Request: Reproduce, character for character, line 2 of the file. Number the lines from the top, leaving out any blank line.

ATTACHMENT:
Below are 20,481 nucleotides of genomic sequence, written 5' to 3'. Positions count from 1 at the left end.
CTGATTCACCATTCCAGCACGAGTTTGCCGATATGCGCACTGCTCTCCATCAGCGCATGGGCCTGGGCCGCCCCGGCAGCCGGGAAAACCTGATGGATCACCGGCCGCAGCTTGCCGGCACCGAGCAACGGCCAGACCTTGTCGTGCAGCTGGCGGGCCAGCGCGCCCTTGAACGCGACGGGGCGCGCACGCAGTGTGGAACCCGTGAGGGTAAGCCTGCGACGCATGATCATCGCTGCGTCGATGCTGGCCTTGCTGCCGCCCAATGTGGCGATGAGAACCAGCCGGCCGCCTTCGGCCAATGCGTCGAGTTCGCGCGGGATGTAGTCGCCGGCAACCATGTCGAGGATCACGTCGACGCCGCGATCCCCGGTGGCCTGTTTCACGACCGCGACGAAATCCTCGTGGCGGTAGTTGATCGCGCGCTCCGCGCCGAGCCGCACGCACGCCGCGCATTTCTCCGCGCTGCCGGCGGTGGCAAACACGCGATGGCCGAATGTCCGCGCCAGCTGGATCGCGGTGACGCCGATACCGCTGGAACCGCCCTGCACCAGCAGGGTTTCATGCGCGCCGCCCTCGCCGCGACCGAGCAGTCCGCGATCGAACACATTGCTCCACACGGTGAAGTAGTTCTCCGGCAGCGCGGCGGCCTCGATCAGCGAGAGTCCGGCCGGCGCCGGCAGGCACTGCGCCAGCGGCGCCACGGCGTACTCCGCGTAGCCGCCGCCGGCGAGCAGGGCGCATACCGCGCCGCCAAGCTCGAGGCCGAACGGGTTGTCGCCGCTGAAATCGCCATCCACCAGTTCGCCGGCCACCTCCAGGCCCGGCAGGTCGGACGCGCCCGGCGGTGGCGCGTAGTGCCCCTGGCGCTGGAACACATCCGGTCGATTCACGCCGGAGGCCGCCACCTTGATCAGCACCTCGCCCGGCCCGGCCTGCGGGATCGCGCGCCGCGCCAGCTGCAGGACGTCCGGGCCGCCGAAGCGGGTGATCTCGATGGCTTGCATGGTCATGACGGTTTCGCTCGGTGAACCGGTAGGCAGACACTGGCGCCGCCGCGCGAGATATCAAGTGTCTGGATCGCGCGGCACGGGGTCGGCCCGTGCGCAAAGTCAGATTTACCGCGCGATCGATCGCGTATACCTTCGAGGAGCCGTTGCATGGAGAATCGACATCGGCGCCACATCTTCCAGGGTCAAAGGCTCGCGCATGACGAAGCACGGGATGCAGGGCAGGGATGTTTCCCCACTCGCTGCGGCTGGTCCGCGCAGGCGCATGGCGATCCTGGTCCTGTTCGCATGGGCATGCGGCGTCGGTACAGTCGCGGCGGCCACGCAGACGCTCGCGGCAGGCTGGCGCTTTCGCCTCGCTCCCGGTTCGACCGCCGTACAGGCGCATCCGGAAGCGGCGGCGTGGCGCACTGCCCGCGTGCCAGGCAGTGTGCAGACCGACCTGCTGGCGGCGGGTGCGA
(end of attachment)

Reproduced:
CTGATTCACCATTCCAGCACGAGTTTGCCGATATGCGCACTGCTCTCCATCAGCGCATGGGCCTGGGCCGCCCCGGCAGCCGGGAAAACCTGATGGATCACCGGCCGCAGCTTGCCGGCACCGAGCAACGGCCAGACCTTGTCGTGCAGCTGGCGGGCCAGCGCGCCCTTGAACGCGACGGGGCGCGCACGCAGTGTGGAACCCGTGAGGGTAAGCCTGCGACGCATGATCATCGCTGCGTCGATGCTGGCCTTGCTGCCGCCCAATGTGGCGATGAGAACCAGCCGGCCGCCTTCGGCCAATGCGTCGAGTTCGCGCGGGATGTAGTCGCCGGCAACCATGTCGAGGATCACGTCGACGCCGCGATCCCCGGTGGCCTGTTTCACGACCGCGACGAAATCCTCGTGGCGGTAGTTGATCGCGCGCTCCGCGCCGAGCCGCACGCACGCCGCGCATTTCTCCGCGCTGCCGGCGGTGGCAAACACGCGATGGCCGAATGTCCGCGCCAGCTGGATCGCGGTGACGCCGATACCGCTGGAACCGCCCTGCACCAGCAGGGTTTCATGCGCGCCGCCCTCGCCGCGACCGAGCAGTCCGCGATCGAACACATTGCTCCACACGGTGAAGTAGTTCTCCGGCAGCGCGGCGGCCTCGATCAGCGAGAGTCCGGCCGGCGCCGGCAGGCACTGCGCCAGCGGCGCCACGGCGTACTCCGCGTAGCCGCCGCCGGCGAGCAGGGCGCATACCGCGCCGCCAAGCTCGAGGCCGAACGGGTTGTCGCCGCTGAAATCGCCATCCACCAGTTCGCCGGCCACCTCCAGGCCCGGCAGGTCGGACGCGCCCGGCGGTGGCGCGTAGTGCCCCTGGCGCTGGAACACATCCGGTCGATTCACGCCGGAGGCCGCCACCTTGATCAGCACCTCGCCCGGCCCGGCCTGCGGGATCGCGCGCCGCGCCAGCTGCAGGACGTCCGGGCCGCCGAAGCGGGTGATCTCGATGGCTTGCATGGTCATGACGGTTTCGCTCGGTGAACCGGTAGGCAGACACTGGCGCCGCCGCGCGAGATATCAAGTGTCTGGATCGCGCGGCACGGGGTCGGCCCGTGCGCAAAGTCAGATTTACCGCGCGATCGATCGCGTATACCTTCGAGGAGCCGTTGCATGGAGAATCGACATCGGCGCCACATCTTCCAGGGTCAAAGGCTCGCGCATGACGAAGCACGGGATGCAGGGCAGGGATGTTTCCCCACTCGCTGCGGCTGGTCCGCGCAGGCGCATGGCGATCCTGGTCCTGTTCGCATGGGCATGCGGCGTCGGTACAGTCGCGGCGGCCACGCAGACGCTCGCGGCAGGCTGGCGCTTTCGCCTCGCTCCCGGTTCGACCGCCGTACAGGCGCATCCGGAAGCGGCGGCGTGGCGCACTGCCCGCGTGCCAGGCAGTGTGCAGACCGACCTGCTGGCGGCGGGTGCGA